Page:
Stage14 was all about the summit finish at Sierra de la Pandera.
It’s known as the ‘Angliru of the south,’ certainly to those with an interest in promoting the race, which admittedly only makes sense if you know something about the Angliriu.
Type it into your search engine of choice; in fact, why not mix things up a bit and ‘Bing’it.
No, forget that; book a budget flight, head across to Spain, and have a ride up the Angliru yourself. It’s the only way you’ll get a proper feel for it.
Okay, done that?
Great. Tough, isn’t it?
So now you know what ball park the Pandera is in; we’re talking steep slopes (15%+) at high altitude (1800 metres at the summit). That’s quite a combination. For the Eurosport commentators, they managed to steer admirably clear of the word ‘brutal.’
They settled, instead, for ‘hurt.’
As the road climbed higher they were entering the ‘zone of hurt.’ The right-hand turn onto then sketchy and ragged tarmac of the climb proper was the ‘turn of hurt.’ This, of course, led them right into the ‘suffer area,’ and as the road steepened up in Angliru-esque fashion, commentator Carlton Kirby started to really unfurl his descriptive playbook.
“Nibali is looking calm, and hasn’t quite thrown a whitey yet…Haig is checking up on his leader Chaves, who’s just about OK…Bardet looks like he’s rocking and rolling a bit now…Aru is not in the best place, struggling in the back end….it’s a crazy climb this one, really gnarly…Zakarin tries to issue some hurt…Aru’s not looking to pretty from this angle…in fact It’s not pretty from any angle when it’s Aru…”
It was attack and counter attack, between Bardet, Nibali, Contador, Chaves, Lopez, and one or two others. Chris Froome kept a beady eye on proceedings and saw no reason to do more.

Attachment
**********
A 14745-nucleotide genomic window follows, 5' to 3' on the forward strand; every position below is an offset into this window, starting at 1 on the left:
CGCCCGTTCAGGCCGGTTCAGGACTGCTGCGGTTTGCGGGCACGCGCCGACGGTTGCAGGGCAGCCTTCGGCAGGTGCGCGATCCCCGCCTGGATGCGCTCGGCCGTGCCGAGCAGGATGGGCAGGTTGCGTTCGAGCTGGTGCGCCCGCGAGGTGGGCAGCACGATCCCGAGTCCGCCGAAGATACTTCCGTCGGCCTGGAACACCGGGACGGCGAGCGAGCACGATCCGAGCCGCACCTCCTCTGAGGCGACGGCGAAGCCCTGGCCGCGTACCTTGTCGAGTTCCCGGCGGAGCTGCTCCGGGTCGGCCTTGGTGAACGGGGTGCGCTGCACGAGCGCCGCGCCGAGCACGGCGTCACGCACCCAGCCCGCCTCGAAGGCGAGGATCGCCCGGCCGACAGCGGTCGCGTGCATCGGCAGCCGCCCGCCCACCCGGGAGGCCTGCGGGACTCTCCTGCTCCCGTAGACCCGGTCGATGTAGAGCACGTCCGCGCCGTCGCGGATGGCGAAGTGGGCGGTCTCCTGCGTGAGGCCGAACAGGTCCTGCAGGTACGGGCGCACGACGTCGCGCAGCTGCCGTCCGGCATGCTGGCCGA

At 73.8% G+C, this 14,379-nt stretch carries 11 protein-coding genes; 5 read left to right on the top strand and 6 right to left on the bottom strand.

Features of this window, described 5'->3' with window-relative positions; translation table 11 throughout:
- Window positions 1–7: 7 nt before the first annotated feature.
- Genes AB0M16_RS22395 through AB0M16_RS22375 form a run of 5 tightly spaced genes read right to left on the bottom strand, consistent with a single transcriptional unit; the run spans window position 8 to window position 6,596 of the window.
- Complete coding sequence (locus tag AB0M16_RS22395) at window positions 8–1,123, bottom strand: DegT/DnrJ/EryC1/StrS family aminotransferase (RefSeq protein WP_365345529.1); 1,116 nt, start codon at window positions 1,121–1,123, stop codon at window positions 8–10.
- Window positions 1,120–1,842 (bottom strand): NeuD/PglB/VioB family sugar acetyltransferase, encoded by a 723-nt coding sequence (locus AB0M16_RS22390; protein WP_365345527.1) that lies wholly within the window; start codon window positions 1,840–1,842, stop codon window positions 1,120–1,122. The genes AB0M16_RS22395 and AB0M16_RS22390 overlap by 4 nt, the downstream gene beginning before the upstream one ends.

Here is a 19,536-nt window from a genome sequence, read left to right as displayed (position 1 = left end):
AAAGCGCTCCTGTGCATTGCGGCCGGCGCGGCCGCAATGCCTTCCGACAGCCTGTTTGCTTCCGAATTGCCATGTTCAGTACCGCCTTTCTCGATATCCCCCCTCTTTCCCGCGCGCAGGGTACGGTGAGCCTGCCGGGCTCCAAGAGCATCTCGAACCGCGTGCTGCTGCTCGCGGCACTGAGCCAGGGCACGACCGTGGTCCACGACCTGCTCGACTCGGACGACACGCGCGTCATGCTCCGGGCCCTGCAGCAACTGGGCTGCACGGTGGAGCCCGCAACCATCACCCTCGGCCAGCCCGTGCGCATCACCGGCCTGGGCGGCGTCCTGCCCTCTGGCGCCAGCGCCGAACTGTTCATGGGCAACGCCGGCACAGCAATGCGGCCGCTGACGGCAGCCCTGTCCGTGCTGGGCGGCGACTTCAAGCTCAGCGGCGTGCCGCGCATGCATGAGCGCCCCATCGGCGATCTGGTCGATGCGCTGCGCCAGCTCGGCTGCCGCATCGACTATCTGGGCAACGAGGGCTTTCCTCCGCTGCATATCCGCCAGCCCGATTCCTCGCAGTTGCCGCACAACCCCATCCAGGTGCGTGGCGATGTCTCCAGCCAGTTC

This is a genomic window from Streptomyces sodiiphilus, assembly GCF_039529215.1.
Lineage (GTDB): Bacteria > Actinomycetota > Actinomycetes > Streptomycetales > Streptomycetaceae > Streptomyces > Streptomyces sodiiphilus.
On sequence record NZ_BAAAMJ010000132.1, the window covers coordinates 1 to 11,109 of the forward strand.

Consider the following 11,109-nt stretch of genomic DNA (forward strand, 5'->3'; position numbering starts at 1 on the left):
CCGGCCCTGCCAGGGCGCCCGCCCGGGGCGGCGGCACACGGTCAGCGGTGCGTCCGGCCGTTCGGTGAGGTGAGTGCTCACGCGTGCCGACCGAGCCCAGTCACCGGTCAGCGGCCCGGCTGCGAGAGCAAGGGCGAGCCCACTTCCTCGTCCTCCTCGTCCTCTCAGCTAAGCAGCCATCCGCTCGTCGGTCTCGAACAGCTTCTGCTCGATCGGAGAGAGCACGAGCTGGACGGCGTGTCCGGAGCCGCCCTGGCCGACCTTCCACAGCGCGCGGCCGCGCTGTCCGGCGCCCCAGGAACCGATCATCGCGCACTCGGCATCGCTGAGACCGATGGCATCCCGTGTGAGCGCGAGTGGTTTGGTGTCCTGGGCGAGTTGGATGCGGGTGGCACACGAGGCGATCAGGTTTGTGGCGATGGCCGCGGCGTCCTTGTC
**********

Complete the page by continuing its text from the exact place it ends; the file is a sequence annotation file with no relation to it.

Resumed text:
But Rafal Majka was the main event. The last remaining member of the day’s breakaway, he attacked solo in the final ten kilometres but with a lead of less than two minutes.
“It’s a brave effort…you can’t fault him for commitment…it’s going to take something monumental…the peloton are very much bearing down…”
In other words, he hasn’t got a chance. The main group will catch him and divvy up the win for themselves.
Majka, meanwhile, maintained the gap. Skinny and upright on the bike, head shaking in time with his pedal stroke, and Kirby and Sean Kelly started to hedge.
“If he keeps this up for the next four kilometres or so he’s got a chance…if he can get through the next three without haemorrhaging time…is he about to have his heart broken…can someone pass me the ketchup to have with this hat…”
Majka held on to win. Kirby (presumably) did eat his hat.
Lopez snuck away to take secod place. Nibali got grumpy with anyone within arm waving distance, but pipped Froome to gain a tiny handful of bonus seconds. Kelderman was there. Contador wasn’t far back.
The faces of the rest as they dribbed and drabbed across the line – Chaves, Bardet, Aru, Van Garderen, Zakarin – did indeed show ‘hurt.’
(Top Image: Sierra de la Pandera – via letour.fr)